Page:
process(count,clk,reset)
begin
if count < "1000000000001" then
reset1 <= reset;
elsif count >= "1000000000001"and(clk'event and clk='1') then
reset1 <= '0';
end if;
---end if;
end process;

that works fine in simulation but please let me know if these
operators can be used in harware implementation or not?

Best Regards
 
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koyel.aphy@gmail.com
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      08-25-2008
final code is

process(count,clk,reset)
begin
if count < 4097 then
reset1 <= reset;
elsif count >= 4097 and(clk'event and clk='1') then
reset1 <= '0';
end if;
---end if;
end process;

I declared count as an integer with 0 initialization since the range
for a 13 bit std_logic_vector is limited. It's just a data generator
for one of my design modules which should stop after 4097th data. I am
not going to implement it on harware but still the question about the
> and < operator is not known to me.

 
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KJ
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      08-25-2008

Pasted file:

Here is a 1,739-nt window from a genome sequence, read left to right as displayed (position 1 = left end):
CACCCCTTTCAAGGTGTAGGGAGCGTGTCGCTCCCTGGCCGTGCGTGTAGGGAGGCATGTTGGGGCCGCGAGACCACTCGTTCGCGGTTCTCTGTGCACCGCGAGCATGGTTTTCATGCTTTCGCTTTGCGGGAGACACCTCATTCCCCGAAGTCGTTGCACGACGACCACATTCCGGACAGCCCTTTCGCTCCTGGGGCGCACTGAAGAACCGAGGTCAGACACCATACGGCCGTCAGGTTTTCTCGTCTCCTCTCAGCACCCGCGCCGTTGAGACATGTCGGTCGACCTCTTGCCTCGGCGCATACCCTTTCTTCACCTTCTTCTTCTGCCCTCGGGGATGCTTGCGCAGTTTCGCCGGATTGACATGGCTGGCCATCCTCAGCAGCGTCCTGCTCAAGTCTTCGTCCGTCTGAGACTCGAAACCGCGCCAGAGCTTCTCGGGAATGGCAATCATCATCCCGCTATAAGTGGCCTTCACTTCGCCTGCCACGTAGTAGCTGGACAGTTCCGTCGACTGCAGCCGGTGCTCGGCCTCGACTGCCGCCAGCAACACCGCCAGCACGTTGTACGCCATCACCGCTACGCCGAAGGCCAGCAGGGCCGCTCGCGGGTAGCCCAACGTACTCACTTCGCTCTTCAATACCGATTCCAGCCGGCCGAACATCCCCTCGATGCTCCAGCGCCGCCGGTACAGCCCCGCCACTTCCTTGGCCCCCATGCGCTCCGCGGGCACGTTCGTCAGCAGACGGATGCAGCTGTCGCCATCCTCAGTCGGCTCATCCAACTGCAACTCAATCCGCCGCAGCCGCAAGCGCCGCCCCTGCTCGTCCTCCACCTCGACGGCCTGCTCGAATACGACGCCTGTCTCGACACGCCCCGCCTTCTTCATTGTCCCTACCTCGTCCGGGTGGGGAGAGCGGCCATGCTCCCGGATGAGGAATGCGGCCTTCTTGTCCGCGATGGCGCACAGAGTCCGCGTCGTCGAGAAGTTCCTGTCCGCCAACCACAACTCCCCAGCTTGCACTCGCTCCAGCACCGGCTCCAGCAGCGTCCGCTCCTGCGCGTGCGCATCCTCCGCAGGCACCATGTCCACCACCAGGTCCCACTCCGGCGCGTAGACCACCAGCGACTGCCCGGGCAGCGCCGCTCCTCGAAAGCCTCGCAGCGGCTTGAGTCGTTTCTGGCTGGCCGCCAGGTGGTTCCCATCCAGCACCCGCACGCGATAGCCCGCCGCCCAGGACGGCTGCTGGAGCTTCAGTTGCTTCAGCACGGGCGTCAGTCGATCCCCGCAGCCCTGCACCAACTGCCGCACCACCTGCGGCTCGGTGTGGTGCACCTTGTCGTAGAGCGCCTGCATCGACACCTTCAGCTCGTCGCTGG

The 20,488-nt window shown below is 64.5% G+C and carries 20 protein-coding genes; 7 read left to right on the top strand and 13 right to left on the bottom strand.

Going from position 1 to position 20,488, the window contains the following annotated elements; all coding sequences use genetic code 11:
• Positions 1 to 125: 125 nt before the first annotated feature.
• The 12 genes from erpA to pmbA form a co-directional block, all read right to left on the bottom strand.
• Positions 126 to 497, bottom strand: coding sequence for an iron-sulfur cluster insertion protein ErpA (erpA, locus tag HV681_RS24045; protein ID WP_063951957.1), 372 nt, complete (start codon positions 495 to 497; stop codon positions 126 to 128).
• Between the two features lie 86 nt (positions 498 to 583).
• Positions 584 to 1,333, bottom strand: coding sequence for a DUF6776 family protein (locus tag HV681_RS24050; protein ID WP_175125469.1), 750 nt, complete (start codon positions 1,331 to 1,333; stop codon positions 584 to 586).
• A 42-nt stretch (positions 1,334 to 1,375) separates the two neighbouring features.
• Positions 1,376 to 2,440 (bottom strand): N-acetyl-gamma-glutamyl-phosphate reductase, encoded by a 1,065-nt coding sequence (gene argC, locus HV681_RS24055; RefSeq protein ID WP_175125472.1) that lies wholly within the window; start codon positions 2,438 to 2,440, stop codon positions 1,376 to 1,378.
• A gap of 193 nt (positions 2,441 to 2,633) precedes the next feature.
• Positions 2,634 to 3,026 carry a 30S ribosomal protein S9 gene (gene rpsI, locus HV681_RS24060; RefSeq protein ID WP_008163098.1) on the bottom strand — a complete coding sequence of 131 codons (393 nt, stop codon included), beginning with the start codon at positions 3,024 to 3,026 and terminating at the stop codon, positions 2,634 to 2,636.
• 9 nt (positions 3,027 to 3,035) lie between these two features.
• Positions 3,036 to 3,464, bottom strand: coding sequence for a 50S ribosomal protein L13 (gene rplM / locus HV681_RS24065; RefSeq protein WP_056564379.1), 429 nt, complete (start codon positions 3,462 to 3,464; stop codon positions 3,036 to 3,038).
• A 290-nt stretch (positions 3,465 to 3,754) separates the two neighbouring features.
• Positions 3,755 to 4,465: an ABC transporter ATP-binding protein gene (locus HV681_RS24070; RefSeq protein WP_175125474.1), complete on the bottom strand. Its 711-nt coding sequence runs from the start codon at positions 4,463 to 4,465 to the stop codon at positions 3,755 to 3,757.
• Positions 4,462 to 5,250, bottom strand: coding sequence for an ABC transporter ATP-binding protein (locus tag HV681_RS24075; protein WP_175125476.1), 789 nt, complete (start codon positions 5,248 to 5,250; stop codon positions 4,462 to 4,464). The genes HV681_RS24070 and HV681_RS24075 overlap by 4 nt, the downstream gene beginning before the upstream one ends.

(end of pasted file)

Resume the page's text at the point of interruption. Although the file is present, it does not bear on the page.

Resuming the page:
On Aug 25, 10:45*am, (E-Mail Removed) wrote:
> process_countrocess(count,clk,reset)
> begin
> reset1 <= reset;
> if count = "1000000000001"and(clk'event and clk='1') then
> reset1 <= '0';
> end if;
> ---end if;
> end process;
>
> The problem is I want the signal reset1 to be continuously low after
> the count "1000000000001" which is 4097. I found that it only goes to
> 0 at the rising edge of clock pulse with the count 4097 and again goes
> high which is probably due to the reset1<=reset otherwise. Hence, I
> modifies the code as below
>
> process(count,clk,reset)
> begin
> if count < "1000000000001" then
> reset1 <= reset;
> elsif count >= "1000000000001"and(clk'event and clk='1') then
> reset1 <= '0';
> end if;
> ---end if;
> end process;
>
> that works fine in simulation but please let me know if these
> operators can be used in harware implementation or not?
>


It likely won't reliably work in hardware. The problem is that signal
'reset1' will be asynchronously set to the value of 'reset' when
'count' hits the magic value. In order to implement this, the
hardware would have to check all of the bits of count and use that to
either asynchronously preset the flop for reset1 (if reset is '1') or
asynchronously reset the flop for reset1 (if reset is '0').

Consider rewriting your code a bit to be a straight synchronous
process as shown below and don't use asynchronous inputs at all. By
doing so you'll be avoiding a whole slew of "it works in sim, but not
in hardware" types of problems.

process(clk)
begin
if rising_edge(clk) then
-- Put your logic here
end if;
end process;

KJ
 
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koyel.aphy@gmail.com